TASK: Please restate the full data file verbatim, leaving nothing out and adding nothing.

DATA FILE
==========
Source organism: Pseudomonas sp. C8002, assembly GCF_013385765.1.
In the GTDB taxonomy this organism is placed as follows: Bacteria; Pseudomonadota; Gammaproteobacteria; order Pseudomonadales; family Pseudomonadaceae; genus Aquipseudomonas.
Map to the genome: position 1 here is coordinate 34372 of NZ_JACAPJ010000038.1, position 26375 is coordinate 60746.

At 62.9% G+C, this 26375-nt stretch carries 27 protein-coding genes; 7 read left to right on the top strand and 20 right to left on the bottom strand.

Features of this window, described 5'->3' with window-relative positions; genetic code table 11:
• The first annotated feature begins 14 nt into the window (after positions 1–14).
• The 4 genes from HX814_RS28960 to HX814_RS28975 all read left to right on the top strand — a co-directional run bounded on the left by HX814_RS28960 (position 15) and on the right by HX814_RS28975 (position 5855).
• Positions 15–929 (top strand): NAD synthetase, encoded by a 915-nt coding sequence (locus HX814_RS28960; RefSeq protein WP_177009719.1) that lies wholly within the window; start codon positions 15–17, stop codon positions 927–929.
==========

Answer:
Source organism: Pseudomonas sp. C8002, assembly GCF_013385765.1.
In the GTDB taxonomy this organism is placed as follows: Bacteria; Pseudomonadota; Gammaproteobacteria; order Pseudomonadales; family Pseudomonadaceae; genus Aquipseudomonas.
Map to the genome: position 1 here is coordinate 34372 of NZ_JACAPJ010000038.1, position 26375 is coordinate 60746.

At 62.9% G+C, this 26375-nt stretch carries 27 protein-coding genes; 7 read left to right on the top strand and 20 right to left on the bottom strand.

Features of this window, described 5'->3' with window-relative positions; genetic code table 11:
• The first annotated feature begins 14 nt into the window (after positions 1–14).
• The 4 genes from HX814_RS28960 to HX814_RS28975 all read left to right on the top strand — a co-directional run bounded on the left by HX814_RS28960 (position 15) and on the right by HX814_RS28975 (position 5855).
• Positions 15–929 (top strand): NAD synthetase, encoded by a 915-nt coding sequence (locus HX814_RS28960; RefSeq protein WP_177009719.1) that lies wholly within the window; start codon positions 15–17, stop codon positions 927–929.